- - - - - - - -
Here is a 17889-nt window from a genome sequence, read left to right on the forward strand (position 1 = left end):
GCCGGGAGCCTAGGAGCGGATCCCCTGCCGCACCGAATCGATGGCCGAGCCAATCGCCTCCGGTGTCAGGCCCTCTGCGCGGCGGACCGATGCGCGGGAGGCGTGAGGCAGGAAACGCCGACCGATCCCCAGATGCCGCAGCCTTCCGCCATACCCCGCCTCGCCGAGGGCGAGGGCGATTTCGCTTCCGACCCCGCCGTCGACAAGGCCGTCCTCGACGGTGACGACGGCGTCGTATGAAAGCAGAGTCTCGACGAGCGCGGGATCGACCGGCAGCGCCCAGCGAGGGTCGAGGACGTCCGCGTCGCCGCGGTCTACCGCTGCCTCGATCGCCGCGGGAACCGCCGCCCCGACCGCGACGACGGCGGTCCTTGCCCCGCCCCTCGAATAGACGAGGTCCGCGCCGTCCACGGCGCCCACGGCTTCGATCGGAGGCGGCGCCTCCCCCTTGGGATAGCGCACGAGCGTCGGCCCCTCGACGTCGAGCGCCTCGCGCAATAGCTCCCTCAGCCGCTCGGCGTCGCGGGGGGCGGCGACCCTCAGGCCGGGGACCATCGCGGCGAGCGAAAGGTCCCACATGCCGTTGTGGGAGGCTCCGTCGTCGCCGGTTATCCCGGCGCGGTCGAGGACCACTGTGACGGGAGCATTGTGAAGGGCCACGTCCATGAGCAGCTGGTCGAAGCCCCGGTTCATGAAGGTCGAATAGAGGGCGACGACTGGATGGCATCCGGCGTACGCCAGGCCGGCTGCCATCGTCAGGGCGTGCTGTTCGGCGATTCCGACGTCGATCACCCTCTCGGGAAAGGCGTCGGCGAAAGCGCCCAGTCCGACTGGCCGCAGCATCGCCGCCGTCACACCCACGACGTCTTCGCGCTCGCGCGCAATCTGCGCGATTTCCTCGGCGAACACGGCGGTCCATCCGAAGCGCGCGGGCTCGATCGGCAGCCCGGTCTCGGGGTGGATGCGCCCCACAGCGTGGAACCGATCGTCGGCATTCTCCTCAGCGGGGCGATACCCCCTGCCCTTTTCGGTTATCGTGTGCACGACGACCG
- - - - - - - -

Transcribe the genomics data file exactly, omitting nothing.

Here is a 17889-nt window from a genome sequence, read left to right on the forward strand (position 1 = left end):
GCCGGGAGCCTAGGAGCGGATCCCCTGCCGCACCGAATCGATGGCCGAGCCAATCGCCTCCGGTGTCAGGCCCTCTGCGCGGCGGACCGATGCGCGGGAGGCGTGAGGCAGGAAACGCCGACCGATCCCCAGATGCCGCAGCCTTCCGCCATACCCCGCCTCGCCGAGGGCGAGGGCGATTTCGCTTCCGACCCCGCCGTCGACAAGGCCGTCCTCGACGGTGACGACGGCGTCGTATGAAAGCAGAGTCTCGACGAGCGCGGGATCGACCGGCAGCGCCCAGCGAGGGTCGAGGACGTCCGCGTCGCCGCGGTCTACCGCTGCCTCGATCGCCGCGGGAACCGCCGCCCCGACCGCGACGACGGCGGTCCTTGCCCCGCCCCTCGAATAGACGAGGTCCGCGCCGTCCACGGCGCCCACGGCTTCGATCGGAGGCGGCGCCTCCCCCTTGGGATAGCGCACGAGCGTCGGCCCCTCGACGTCGAGCGCCTCGCGCAATAGCTCCCTCAGCCGCTCGGCGTCGCGGGGGGCGGCGACCCTCAGGCCGGGGACCATCGCGGCGAGCGAAAGGTCCCACATGCCGTTGTGGGAGGCTCCGTCGTCGCCGGTTATCCCGGCGCGGTCGAGGACCACTGTGACGGGAGCATTGTGAAGGGCCACGTCCATGAGCAGCTGGTCGAAGCCCCGGTTCATGAAGGTCGAATAGAGGGCGACGACTGGATGGCATCCGGCGTACGCCAGGCCGGCTGCCATCGTCAGGGCGTGCTGTTCGGCGATTCCGACGTCGATCACCCTCTCGGGAAAGGCGTCGGCGAAAGCGCCCAGTCCGACTGGCCGCAGCATCGCCGCCGTCACACCCACGACGTCTTCGCGCTCGCGCGCAATCTGCGCGATTTCCTCGGCGAACACGGCGGTCCATCCGAAGCGCGCGGGCTCGATCGGCAGCCCGGTCTCGGGGTGGATGCGCCCCACAGCGTGGAACCGATCGTCGGCATTCTCCTCAGCGGGGCGATACCCCCTGCCCTTTTCGGTTATCGTGTGCACGACGACCG